The defendant is represented by an attorney named Drew Justice. Mr. Justice's response to General Rettig's motion was to suggest several additional name changes. Among them, Mr. Justice noted that the word "defendant" also has negative implications and suggested that the defendant should be called "That innocent man." Mr. Justice also suggested that he be referred to as "Defender of the Innocent" or "Captain Justice." Since he apparently was not ever a captain, Mr. Justice asked the court for permission to use the title. Mr. Justice also suggested that instead of referring to him and "That innocent man" as the defense, they would prefer to be called "the Resistance." You can read Mr. (Captain?) Justice's entire response here.
So who won? The Resistance did, in part. According to the Business Insider, the court denied the motion in limine and the Defender of the Innocent was allowed to refer to the State of Tennessee as "the Government." The Government got something out of it too, however, as the court decided to use the same terms that prosecutors, defense attorneys, and courts have been using for years. So, General Rettig did not have to call the defendant "that Innocent Man" and Mr. Justice didn't get promoted to captain.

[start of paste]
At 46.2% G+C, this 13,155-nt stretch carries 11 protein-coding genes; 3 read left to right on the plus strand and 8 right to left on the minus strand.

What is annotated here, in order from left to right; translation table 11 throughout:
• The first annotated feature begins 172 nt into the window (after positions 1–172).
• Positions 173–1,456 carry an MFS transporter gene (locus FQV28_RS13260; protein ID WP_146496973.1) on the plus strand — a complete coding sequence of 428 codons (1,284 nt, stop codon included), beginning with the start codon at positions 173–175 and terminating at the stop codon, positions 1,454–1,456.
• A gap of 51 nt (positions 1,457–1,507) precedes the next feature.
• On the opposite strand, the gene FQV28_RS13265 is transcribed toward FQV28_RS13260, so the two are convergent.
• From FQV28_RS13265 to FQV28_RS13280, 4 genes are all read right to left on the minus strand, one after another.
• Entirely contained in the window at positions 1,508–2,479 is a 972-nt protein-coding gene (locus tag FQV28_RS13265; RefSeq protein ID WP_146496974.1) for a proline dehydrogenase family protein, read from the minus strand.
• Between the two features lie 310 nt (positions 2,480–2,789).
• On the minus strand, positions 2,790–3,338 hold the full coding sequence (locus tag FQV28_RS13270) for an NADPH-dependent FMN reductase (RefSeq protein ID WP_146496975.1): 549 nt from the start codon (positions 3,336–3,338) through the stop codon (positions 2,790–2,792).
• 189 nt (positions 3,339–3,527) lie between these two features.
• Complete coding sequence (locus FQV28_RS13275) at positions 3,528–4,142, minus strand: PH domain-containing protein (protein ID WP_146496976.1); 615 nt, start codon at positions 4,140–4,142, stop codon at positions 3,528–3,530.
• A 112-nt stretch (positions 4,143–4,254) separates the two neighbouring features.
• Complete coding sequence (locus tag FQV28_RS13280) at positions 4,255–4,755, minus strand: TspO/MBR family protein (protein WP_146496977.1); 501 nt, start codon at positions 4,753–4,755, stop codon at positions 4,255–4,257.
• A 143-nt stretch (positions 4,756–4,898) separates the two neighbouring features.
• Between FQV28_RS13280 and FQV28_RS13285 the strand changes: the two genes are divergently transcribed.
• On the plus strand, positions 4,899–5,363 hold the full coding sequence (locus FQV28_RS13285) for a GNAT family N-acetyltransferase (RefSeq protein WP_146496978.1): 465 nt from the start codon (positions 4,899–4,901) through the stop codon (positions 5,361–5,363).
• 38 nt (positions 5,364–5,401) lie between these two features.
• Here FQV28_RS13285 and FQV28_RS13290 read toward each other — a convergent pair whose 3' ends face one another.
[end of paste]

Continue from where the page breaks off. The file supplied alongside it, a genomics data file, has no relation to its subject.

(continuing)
What do you think Mr. Torvik? Did the prosecution have too much time on its hands? Or does it say something about life in Williamson County when the the State of Tennessee is worried about being called "the government"?